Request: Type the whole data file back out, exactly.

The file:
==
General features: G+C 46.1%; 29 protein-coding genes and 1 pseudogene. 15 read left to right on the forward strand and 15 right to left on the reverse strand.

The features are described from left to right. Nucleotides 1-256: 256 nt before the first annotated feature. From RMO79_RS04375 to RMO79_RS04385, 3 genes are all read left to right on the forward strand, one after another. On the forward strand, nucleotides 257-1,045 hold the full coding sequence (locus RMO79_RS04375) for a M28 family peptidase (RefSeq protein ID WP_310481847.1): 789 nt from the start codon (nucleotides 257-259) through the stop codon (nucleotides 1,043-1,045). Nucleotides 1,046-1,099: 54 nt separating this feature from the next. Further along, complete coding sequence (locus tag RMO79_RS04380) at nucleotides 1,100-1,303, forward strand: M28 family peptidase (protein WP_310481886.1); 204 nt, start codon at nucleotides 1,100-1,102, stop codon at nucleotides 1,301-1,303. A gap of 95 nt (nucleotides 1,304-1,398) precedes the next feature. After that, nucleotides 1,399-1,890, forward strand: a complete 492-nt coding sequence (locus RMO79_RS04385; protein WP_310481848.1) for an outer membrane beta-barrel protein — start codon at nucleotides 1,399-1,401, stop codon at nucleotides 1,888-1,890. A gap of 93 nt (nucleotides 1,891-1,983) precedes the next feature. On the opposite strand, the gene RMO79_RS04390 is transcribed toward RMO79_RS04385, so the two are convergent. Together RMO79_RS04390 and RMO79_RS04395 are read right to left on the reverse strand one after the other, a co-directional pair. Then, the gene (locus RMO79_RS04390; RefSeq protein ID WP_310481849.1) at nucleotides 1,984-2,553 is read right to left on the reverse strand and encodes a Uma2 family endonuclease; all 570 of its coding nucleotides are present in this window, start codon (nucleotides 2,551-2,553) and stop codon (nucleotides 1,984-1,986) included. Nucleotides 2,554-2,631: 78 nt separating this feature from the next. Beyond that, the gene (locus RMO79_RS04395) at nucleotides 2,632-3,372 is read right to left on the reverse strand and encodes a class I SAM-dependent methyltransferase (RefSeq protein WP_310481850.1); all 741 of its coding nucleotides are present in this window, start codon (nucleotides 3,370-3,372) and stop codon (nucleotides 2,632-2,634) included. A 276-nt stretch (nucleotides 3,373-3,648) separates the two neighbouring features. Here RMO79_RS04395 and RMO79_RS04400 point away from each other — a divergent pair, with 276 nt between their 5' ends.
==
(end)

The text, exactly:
General features: G+C 46.1%; 29 protein-coding genes and 1 pseudogene. 15 read left to right on the forward strand and 15 right to left on the reverse strand.

The features are described from left to right. Nucleotides 1-256: 256 nt before the first annotated feature. From RMO79_RS04375 to RMO79_RS04385, 3 genes are all read left to right on the forward strand, one after another. On the forward strand, nucleotides 257-1,045 hold the full coding sequence (locus RMO79_RS04375) for a M28 family peptidase (RefSeq protein ID WP_310481847.1): 789 nt from the start codon (nucleotides 257-259) through the stop codon (nucleotides 1,043-1,045). Nucleotides 1,046-1,099: 54 nt separating this feature from the next. Further along, complete coding sequence (locus tag RMO79_RS04380) at nucleotides 1,100-1,303, forward strand: M28 family peptidase (protein WP_310481886.1); 204 nt, start codon at nucleotides 1,100-1,102, stop codon at nucleotides 1,301-1,303. A gap of 95 nt (nucleotides 1,304-1,398) precedes the next feature. After that, nucleotides 1,399-1,890, forward strand: a complete 492-nt coding sequence (locus RMO79_RS04385; protein WP_310481848.1) for an outer membrane beta-barrel protein — start codon at nucleotides 1,399-1,401, stop codon at nucleotides 1,888-1,890. A gap of 93 nt (nucleotides 1,891-1,983) precedes the next feature. On the opposite strand, the gene RMO79_RS04390 is transcribed toward RMO79_RS04385, so the two are convergent. Together RMO79_RS04390 and RMO79_RS04395 are read right to left on the reverse strand one after the other, a co-directional pair. Then, the gene (locus RMO79_RS04390; RefSeq protein ID WP_310481849.1) at nucleotides 1,984-2,553 is read right to left on the reverse strand and encodes a Uma2 family endonuclease; all 570 of its coding nucleotides are present in this window, start codon (nucleotides 2,551-2,553) and stop codon (nucleotides 1,984-1,986) included. Nucleotides 2,554-2,631: 78 nt separating this feature from the next. Beyond that, the gene (locus RMO79_RS04395) at nucleotides 2,632-3,372 is read right to left on the reverse strand and encodes a class I SAM-dependent methyltransferase (RefSeq protein WP_310481850.1); all 741 of its coding nucleotides are present in this window, start codon (nucleotides 3,370-3,372) and stop codon (nucleotides 2,632-2,634) included. A 276-nt stretch (nucleotides 3,373-3,648) separates the two neighbouring features. Here RMO79_RS04395 and RMO79_RS04400 point away from each other — a divergent pair, with 276 nt between their 5' ends.